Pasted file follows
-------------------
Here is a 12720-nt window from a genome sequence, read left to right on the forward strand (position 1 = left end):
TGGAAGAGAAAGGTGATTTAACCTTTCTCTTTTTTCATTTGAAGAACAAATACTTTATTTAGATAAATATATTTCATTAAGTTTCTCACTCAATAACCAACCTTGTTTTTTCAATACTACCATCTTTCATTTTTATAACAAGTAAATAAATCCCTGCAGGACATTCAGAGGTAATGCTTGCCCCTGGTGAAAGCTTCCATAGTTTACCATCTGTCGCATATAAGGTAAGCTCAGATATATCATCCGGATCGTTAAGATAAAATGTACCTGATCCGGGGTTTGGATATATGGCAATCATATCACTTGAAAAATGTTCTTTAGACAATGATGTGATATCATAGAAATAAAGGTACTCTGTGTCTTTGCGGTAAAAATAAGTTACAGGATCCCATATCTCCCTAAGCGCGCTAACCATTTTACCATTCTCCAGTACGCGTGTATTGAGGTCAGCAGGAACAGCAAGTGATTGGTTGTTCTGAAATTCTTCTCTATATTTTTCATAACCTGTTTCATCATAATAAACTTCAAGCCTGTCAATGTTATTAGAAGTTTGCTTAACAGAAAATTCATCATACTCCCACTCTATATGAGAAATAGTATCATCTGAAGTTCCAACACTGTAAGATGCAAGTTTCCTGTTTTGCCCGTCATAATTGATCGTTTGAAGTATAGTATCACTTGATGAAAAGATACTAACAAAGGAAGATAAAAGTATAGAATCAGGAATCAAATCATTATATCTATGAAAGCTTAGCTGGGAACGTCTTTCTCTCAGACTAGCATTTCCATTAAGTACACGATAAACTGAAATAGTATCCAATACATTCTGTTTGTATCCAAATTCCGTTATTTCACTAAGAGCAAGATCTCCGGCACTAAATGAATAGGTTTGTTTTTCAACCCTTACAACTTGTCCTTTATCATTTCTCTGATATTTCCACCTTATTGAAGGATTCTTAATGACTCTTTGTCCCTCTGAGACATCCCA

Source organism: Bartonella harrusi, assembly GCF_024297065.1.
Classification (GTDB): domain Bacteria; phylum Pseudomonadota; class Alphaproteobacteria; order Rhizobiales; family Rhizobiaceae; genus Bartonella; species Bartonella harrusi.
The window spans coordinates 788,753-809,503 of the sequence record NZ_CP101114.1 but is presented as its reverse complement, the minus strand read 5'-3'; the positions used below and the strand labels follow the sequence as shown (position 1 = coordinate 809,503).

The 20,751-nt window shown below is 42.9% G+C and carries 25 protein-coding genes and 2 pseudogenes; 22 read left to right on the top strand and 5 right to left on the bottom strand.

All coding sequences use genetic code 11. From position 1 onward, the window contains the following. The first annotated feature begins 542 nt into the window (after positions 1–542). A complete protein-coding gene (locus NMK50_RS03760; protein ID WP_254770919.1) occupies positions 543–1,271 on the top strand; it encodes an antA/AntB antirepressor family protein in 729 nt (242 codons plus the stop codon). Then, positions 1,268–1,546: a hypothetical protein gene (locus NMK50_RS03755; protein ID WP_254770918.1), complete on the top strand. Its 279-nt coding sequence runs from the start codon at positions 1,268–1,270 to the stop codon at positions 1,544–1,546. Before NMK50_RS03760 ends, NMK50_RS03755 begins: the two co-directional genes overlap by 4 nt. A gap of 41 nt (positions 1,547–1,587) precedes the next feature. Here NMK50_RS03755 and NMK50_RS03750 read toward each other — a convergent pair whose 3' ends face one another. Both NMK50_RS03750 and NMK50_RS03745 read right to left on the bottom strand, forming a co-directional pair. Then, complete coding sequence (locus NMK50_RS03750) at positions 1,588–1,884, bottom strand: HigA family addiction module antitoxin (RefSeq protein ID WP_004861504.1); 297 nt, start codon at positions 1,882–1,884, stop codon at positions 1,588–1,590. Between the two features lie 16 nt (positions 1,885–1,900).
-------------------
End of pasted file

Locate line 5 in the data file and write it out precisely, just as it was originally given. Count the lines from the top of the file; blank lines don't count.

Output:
The window spans coordinates 788,753-809,503 of the sequence record NZ_CP101114.1 but is presented as its reverse complement, the minus strand read 5'-3'; the positions used below and the strand labels follow the sequence as shown (position 1 = coordinate 809,503).